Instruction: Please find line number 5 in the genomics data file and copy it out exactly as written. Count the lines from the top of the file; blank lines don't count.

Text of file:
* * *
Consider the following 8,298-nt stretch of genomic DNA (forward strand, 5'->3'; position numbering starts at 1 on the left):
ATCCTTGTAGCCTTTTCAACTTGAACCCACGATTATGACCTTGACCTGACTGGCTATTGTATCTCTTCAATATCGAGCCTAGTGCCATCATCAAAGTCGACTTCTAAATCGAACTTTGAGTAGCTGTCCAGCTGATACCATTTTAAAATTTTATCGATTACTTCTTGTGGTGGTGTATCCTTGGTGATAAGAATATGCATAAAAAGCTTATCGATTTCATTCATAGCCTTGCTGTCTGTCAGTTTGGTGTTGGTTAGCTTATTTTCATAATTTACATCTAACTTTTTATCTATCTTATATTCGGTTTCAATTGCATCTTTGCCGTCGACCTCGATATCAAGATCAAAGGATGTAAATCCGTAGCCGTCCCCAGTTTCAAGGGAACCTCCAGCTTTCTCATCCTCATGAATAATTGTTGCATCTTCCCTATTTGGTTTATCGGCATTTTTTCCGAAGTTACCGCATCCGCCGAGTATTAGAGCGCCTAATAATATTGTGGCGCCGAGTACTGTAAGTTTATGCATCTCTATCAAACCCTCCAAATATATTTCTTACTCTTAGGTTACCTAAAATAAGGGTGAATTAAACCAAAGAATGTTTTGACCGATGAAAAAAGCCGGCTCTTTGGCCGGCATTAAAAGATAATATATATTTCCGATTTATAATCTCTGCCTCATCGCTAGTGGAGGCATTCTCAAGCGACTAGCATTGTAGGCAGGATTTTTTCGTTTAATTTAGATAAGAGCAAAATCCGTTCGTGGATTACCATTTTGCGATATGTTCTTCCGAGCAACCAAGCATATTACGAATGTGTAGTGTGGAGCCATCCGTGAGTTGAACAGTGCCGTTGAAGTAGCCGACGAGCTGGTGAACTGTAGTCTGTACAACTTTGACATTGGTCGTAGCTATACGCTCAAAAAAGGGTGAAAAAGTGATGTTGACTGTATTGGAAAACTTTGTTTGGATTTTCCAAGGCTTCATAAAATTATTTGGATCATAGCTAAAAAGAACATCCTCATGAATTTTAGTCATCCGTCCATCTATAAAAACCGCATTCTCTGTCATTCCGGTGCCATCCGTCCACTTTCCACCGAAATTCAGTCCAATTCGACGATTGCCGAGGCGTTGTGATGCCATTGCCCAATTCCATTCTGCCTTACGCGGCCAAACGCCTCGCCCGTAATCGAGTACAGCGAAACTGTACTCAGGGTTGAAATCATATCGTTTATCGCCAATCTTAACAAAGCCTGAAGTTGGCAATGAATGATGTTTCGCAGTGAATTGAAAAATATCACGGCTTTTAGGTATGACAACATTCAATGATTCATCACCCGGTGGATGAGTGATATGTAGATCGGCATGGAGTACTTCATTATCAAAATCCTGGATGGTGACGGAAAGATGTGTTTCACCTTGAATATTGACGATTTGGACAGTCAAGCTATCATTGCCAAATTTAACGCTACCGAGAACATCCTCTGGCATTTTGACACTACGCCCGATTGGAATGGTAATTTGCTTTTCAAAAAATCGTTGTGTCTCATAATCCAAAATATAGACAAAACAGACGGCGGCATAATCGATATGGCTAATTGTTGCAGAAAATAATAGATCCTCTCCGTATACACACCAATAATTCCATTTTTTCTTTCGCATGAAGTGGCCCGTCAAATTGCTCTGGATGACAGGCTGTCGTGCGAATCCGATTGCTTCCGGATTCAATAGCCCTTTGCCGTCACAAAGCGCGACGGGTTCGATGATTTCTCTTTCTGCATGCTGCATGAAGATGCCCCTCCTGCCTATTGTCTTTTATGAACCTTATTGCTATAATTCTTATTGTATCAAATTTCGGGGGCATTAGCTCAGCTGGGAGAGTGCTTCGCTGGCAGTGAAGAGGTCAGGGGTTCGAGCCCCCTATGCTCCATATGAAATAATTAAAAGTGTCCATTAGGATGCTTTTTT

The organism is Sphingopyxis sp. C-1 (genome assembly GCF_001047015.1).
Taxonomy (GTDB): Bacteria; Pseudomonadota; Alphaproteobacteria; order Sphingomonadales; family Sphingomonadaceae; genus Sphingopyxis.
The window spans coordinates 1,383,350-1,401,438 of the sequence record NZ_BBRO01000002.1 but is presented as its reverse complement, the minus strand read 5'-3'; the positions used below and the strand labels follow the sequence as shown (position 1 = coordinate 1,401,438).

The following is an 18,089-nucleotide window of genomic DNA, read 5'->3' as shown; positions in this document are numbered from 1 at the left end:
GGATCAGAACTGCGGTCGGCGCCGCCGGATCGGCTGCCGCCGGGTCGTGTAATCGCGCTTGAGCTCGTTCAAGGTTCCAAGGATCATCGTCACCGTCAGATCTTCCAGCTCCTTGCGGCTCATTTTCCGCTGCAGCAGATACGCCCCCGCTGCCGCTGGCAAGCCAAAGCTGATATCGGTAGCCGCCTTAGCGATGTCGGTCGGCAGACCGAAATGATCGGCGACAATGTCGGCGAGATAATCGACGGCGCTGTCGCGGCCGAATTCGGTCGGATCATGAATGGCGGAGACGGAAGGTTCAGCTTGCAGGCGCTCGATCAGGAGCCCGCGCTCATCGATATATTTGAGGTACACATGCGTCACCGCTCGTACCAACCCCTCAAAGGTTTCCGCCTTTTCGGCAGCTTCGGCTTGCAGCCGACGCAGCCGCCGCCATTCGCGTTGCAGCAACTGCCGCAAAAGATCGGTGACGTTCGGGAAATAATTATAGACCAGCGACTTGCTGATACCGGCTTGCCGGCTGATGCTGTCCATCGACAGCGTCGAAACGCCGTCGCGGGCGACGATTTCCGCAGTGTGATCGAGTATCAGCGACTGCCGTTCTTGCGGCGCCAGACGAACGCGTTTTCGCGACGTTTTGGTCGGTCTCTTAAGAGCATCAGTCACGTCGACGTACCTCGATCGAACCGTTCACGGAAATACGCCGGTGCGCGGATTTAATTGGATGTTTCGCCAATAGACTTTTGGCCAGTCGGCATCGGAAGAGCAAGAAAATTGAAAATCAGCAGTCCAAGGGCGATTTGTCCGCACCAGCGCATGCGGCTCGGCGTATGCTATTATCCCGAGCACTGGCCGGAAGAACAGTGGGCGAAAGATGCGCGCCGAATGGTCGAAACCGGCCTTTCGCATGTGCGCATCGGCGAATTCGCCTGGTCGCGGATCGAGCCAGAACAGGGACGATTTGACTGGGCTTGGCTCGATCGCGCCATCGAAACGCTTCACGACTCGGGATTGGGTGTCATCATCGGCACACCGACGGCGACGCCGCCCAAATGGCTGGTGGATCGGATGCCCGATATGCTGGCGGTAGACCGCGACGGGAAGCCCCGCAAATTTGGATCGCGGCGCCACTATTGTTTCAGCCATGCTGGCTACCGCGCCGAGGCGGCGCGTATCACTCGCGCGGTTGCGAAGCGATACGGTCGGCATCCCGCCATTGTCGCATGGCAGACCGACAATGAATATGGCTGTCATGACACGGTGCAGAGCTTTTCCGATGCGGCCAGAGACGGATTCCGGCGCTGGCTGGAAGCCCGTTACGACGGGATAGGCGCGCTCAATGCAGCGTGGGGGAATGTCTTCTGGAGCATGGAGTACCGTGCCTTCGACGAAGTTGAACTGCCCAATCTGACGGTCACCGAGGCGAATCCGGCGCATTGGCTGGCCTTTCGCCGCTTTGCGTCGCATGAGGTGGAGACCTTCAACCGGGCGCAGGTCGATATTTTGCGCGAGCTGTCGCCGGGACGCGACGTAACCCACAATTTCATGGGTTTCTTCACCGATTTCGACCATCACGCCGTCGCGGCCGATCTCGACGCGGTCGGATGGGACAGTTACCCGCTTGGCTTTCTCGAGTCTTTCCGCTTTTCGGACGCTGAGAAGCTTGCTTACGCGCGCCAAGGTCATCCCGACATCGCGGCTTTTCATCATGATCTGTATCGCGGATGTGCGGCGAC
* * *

The window spans coordinates 1,383,350-1,401,438 of the sequence record NZ_BBRO01000002.1 but is presented as its reverse complement, the minus strand read 5'-3'; the positions used below and the strand labels follow the sequence as shown (position 1 = coordinate 1,401,438).